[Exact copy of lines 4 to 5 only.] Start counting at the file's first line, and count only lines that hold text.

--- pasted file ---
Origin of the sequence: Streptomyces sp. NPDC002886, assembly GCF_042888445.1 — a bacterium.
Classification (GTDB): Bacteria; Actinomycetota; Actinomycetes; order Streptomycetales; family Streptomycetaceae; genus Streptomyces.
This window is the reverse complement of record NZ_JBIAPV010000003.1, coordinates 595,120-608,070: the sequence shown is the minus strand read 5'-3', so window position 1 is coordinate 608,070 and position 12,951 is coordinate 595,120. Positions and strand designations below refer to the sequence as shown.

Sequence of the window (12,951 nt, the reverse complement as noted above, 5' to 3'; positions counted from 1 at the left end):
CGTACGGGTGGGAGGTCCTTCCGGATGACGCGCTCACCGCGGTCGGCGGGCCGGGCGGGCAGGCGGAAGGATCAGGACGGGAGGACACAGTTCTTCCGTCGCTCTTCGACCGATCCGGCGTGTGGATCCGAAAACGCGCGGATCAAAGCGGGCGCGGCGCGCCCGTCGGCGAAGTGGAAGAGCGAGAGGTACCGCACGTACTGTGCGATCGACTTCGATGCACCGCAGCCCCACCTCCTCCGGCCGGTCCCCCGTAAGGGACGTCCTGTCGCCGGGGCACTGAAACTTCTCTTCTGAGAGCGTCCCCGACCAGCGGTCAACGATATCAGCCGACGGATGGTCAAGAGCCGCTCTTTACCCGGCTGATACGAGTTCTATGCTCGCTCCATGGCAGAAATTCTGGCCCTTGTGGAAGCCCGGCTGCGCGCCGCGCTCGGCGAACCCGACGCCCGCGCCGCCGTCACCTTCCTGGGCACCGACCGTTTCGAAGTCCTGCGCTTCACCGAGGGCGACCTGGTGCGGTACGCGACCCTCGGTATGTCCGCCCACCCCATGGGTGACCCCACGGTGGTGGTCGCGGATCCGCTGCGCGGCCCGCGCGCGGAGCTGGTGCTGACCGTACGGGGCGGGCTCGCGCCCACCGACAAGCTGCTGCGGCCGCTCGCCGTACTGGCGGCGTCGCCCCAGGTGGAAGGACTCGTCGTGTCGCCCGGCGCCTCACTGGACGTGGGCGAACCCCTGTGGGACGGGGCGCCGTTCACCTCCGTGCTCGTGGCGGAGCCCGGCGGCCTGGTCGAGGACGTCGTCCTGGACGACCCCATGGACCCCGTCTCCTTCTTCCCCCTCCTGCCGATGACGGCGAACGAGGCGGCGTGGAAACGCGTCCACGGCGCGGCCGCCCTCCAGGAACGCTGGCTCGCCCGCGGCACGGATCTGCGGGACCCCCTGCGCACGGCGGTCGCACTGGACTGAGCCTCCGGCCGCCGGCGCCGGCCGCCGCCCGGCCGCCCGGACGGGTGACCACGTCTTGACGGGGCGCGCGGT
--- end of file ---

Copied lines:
Sequence of the window (12,951 nt, the reverse complement as noted above, 5' to 3'; positions counted from 1 at the left end):
CGTACGGGTGGGAGGTCCTTCCGGATGACGCGCTCACCGCGGTCGGCGGGCCGGGCGGGCAGGCGGAAGGATCAGGACGGGAGGACACAGTTCTTCCGTCGCTCTTCGACCGATCCGGCGTGTGGATCCGAAAACGCGCGGATCAAAGCGGGCGCGGCGCGCCCGTCGGCGAAGTGGAAGAGCGAGAGGTACCGCACGTACTGTGCGATCGACTTCGATGCACCGCAGCCCCACCTCCTCCGGCCGGTCCCCCGTAAGGGACGTCCTGTCGCCGGGGCACTGAAACTTCTCTTCTGAGAGCGTCCCCGACCAGCGGTCAACGATATCAGCCGACGGATGGTCAAGAGCCGCTCTTTACCCGGCTGATACGAGTTCTATGCTCGCTCCATGGCAGAAATTCTGGCCCTTGTGGAAGCCCGGCTGCGCGCCGCGCTCGGCGAACCCGACGCCCGCGCCGCCGTCACCTTCCTGGGCACCGACCGTTTCGAAGTCCTGCGCTTCACCGAGGGCGACCTGGTGCGGTACGCGACCCTCGGTATGTCCGCCCACCCCATGGGTGACCCCACGGTGGTGGTCGCGGATCCGCTGCGCGGCCCGCGCGCGGAGCTGGTGCTGACCGTACGGGGCGGGCTCGCGCCCACCGACAAGCTGCTGCGGCCGCTCGCCGTACTGGCGGCGTCGCCCCAGGTGGAAGGACTCGTCGTGTCGCCCGGCGCCTCACTGGACGTGGGCGAACCCCTGTGGGACGGGGCGCCGTTCACCTCCGTGCTCGTGGCGGAGCCCGGCGGCCTGGTCGAGGACGTCGTCCTGGACGACCCCATGGACCCCGTCTCCTTCTTCCCCCTCCTGCCGATGACGGCGAACGAGGCGGCGTGGAAACGCGTCCACGGCGCGGCCGCCCTCCAGGAACGCTGGCTCGCCCGCGGCACGGATCTGCGGGACCCCCTGCGCACGGCGGTCGCACTGGACTGAGCCTCCGGCCGCCGGCGCCGGCCGCCGCCCGGCCGCCCGGACGGGTGACCACGTCTTGACGGGGCGCGCGGT